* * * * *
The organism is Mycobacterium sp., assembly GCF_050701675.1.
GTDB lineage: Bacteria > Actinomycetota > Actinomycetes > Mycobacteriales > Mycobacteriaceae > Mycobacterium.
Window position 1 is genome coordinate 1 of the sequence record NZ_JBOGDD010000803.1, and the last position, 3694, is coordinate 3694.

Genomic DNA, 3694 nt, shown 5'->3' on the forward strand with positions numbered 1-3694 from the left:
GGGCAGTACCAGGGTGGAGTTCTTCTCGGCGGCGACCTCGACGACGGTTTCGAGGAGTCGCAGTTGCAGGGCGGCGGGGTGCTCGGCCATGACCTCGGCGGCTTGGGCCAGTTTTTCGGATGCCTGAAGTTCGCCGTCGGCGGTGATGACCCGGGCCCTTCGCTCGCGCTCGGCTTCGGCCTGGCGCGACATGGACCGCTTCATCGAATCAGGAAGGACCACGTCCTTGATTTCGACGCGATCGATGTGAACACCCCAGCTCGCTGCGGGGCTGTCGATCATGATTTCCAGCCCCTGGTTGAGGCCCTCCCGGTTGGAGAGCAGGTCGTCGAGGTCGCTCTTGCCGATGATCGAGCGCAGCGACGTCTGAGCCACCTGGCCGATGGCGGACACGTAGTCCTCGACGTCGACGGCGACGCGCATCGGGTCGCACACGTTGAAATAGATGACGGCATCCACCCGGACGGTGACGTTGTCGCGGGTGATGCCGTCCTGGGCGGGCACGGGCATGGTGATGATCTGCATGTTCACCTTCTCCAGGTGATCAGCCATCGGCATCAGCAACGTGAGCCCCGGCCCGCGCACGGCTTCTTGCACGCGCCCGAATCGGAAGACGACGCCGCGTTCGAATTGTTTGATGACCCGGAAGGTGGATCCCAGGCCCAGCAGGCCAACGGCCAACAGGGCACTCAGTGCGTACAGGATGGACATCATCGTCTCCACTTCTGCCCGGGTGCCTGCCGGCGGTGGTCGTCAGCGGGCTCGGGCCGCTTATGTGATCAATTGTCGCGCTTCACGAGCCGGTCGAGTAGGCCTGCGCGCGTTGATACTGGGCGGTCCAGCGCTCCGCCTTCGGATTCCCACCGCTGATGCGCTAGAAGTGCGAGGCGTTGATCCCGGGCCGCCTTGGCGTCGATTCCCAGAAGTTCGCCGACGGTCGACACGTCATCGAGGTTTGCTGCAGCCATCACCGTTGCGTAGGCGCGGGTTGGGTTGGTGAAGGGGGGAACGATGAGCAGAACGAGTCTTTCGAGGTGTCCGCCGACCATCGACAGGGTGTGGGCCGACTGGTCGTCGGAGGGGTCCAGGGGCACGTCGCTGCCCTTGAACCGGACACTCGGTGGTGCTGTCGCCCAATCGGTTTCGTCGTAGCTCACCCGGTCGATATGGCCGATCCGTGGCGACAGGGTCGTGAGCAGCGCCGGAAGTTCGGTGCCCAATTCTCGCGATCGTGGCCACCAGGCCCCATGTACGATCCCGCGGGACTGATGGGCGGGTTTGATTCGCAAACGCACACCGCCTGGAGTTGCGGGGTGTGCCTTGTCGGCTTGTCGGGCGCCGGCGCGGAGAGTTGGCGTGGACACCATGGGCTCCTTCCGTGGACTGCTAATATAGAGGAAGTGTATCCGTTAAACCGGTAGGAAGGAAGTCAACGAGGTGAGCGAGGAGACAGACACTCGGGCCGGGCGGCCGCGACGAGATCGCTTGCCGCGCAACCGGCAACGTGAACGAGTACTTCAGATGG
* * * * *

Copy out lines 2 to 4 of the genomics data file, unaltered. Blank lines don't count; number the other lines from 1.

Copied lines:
GTDB lineage: Bacteria > Actinomycetota > Actinomycetes > Mycobacteriales > Mycobacteriaceae > Mycobacterium.
Window position 1 is genome coordinate 1 of the sequence record NZ_JBOGDD010000803.1, and the last position, 3694, is coordinate 3694.

Genomic DNA, 3694 nt, shown 5'->3' on the forward strand with positions numbered 1-3694 from the left: